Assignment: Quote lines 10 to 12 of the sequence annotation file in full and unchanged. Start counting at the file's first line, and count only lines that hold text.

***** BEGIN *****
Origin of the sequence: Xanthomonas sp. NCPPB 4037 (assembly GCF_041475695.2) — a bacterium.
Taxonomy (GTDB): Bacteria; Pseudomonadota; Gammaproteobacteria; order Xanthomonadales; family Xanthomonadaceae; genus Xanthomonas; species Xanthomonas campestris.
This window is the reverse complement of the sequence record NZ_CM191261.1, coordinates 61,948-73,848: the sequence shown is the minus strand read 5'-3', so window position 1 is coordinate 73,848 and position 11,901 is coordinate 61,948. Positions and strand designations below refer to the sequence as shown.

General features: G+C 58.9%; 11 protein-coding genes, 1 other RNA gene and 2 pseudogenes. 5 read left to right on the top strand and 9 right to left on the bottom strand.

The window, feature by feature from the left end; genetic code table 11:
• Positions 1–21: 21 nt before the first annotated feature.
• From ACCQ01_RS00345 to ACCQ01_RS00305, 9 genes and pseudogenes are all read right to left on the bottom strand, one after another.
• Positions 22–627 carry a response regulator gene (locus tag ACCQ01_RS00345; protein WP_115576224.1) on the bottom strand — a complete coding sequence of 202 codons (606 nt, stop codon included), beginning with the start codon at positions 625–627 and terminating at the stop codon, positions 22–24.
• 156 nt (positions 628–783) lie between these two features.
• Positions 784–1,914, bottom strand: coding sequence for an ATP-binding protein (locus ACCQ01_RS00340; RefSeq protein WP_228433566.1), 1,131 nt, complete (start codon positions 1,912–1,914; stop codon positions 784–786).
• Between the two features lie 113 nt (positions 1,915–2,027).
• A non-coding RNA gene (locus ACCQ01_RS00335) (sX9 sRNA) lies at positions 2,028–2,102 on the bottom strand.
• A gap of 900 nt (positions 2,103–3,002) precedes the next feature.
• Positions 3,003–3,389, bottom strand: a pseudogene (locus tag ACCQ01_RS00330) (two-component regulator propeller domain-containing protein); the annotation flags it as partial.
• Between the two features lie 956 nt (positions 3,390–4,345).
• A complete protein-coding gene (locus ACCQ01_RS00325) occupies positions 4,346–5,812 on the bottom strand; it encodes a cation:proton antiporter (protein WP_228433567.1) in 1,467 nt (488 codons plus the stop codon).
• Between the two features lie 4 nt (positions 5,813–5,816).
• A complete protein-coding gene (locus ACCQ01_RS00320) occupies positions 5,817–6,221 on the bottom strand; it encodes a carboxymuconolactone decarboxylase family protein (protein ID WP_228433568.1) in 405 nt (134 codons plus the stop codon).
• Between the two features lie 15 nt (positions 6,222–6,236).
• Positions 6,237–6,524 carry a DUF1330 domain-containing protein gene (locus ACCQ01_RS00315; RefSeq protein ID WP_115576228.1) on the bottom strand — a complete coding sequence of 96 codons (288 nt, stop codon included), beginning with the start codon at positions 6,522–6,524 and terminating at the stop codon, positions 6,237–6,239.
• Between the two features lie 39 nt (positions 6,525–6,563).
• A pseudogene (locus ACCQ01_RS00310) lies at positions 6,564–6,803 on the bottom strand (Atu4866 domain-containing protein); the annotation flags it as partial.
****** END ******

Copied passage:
• Positions 784–1,914, bottom strand: coding sequence for an ATP-binding protein (locus ACCQ01_RS00340; RefSeq protein WP_228433566.1), 1,131 nt, complete (start codon positions 1,912–1,914; stop codon positions 784–786).
• Between the two features lie 113 nt (positions 1,915–2,027).
• A non-coding RNA gene (locus ACCQ01_RS00335) (sX9 sRNA) lies at positions 2,028–2,102 on the bottom strand.